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What’s the Best Toothpaste?

Look at the oral hygiene section of any supermarket or pharmacy and you’ll find yourself confronted with dozens of toothpaste options. Different brands, sizes, special ingredients, formulations — it can get a bit overwhelming. Where do you start? Do you really need a special toothpaste for whitening, or for sensitive teeth?

In this article we’ll go over what your best toothpaste options are in Australia, and how much of a difference there really is between types.

 

What are the different toothpaste options in Australia?

The most common types of toothpaste you’ll find are:

  • “Generic” — with no special properties advertised
  • For sensitive teeth — specially formulated to help decrease sensitivity in teeth
  • Whitening toothpaste — claim to whiten teeth in 8-12 weeks of consistent use
  • Natural toothpaste — using “no artificial” ingredients
  • Children’s toothpaste — specially formulated for children

“Dual action” and “triple action” are also common.

Slightly less common types of toothpaste, but no more difficult to find, include:

  • Toothpaste for bad breath — designed to make your breath smell better
  • Toothpaste for plaque and tartar control

what is the best toothpaste

 

Is there much of a different between toothpastes?

With so many types of toothpastes available, it’s sensible to ask — is there actually that much of a difference? How much is purely marketing, and how much is an actual, functional, measurable difference in the product?

Truth be told, most “types” of toothpaste are pure marketing.

All toothpastes contain anti-plaque or anti-tartar properties, for example. Toothpastes marketing themselves as doing this specifically don’t have any more of these ingredients than generic toothpastes.

Whitening toothpastes contain no bleaching agent, which is necessary to physically whiten teeth. All they can do is remove surface stains — just like any other toothpaste.

So which types of toothpaste are actually different?

  • Toothpaste for sensitive teeth. This is actually formulated to block dentine nodules which cause tooth sensitivity. It’s not a cure-all for sensitive teeth, but there are distinct ingredients in the formulation that help with sensitivity.
  • Toothpaste for children. Excess fluoride consumption in childhood can lead to a condition known as fluoridosis. This is where hard white patches or streaks appear on teeth that haven’t grown into the jaw yet. To combat this, children’s toothpaste is formulated with lower levels of fluoride to prevent problems should the child swallow the toothpaste.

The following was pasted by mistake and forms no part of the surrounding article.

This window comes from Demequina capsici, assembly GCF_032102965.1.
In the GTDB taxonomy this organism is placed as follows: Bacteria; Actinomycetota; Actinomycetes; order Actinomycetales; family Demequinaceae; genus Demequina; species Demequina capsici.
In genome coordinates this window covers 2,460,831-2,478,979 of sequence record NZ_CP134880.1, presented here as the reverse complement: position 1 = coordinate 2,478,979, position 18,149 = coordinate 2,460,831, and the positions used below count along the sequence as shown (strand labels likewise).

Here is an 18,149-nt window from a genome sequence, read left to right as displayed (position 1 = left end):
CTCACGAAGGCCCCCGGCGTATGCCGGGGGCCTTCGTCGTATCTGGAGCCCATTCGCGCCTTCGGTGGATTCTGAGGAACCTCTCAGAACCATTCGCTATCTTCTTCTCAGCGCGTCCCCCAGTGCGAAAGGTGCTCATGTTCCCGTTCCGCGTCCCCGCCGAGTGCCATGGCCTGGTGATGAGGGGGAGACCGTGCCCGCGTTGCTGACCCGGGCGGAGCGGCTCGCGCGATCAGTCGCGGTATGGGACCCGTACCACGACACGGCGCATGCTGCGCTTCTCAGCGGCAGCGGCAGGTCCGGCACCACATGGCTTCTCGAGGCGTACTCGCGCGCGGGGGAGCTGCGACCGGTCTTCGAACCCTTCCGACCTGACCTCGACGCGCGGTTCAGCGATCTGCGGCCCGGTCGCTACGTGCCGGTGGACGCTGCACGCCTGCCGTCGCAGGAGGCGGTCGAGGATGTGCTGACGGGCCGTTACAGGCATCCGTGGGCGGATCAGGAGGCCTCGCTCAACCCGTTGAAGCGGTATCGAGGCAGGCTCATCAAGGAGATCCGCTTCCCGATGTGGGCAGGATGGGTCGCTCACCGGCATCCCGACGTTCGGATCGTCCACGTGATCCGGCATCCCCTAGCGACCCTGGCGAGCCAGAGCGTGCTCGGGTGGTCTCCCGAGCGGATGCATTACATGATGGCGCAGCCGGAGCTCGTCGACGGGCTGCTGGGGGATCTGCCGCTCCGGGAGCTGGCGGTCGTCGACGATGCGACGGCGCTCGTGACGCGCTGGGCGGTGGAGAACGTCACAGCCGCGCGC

• Natural toothpaste. Many of these contain no fluoride, and instead use ingredients like activated charcoal to clean the teeth.

 

Choosing the Right Toothpaste

Children under 6 should use a children’s toothpaste. While it’s still not ideal for them to swallow it, it’s at least safer than swallowing regular toothpaste.

Toothpaste for sensitive teeth should really only be used under a dentist’s recommendation. There’s no harm in using it otherwise — but also potentially no benefit. Since this is a more expensive formulation than regular toothpaste, you may be better off saving the money.

Natural toothpaste contains no fluoride. The two most important parts of brushing your teeth with toothpaste are the mechanical brushing motion — removing buildup and debris from the teeth — and the fluoride in the toothpaste — remineralising the enamel to prevent decay. Without fluoride, there’s no real benefit to using toothpaste.

Not only that, many natural toothpastes contain particles, usually of charcoal, that they claim help to scrub the teeth down. Rubbing fine particles into your teeth regularly is a great way to wear down the enamel and encourage, rather than prevent, tooth decay.

Nine times out of ten, the only thing you need to worry about when choosing a toothpaste is to make sure it has a decent amount of fluoride. An average fluoride should have 1350-1500ppm of fluoride. Some formulations have higher concentrations for those who are at-risk of cavities, but again, this should be recommended by a dentist.

So long as the toothpaste contains the ideal amount of fluoride, the choice is yours. Just don’t expect the whitening toothpaste to do any real whitening.

 

Toothpaste brands in Australia

Colgate is the market leader, and for good reason. Nobody quite comes close in Australia in terms of range. However, they can be a bit pricier for their marketing-heavy options.

Your local supermarket own-brand toothpaste will contain the right amount of fluoride, and do just the trick. If you want to explore name brands for peace of mind, productreview.com.au has an updating list of the best-rated toothpastes in the country.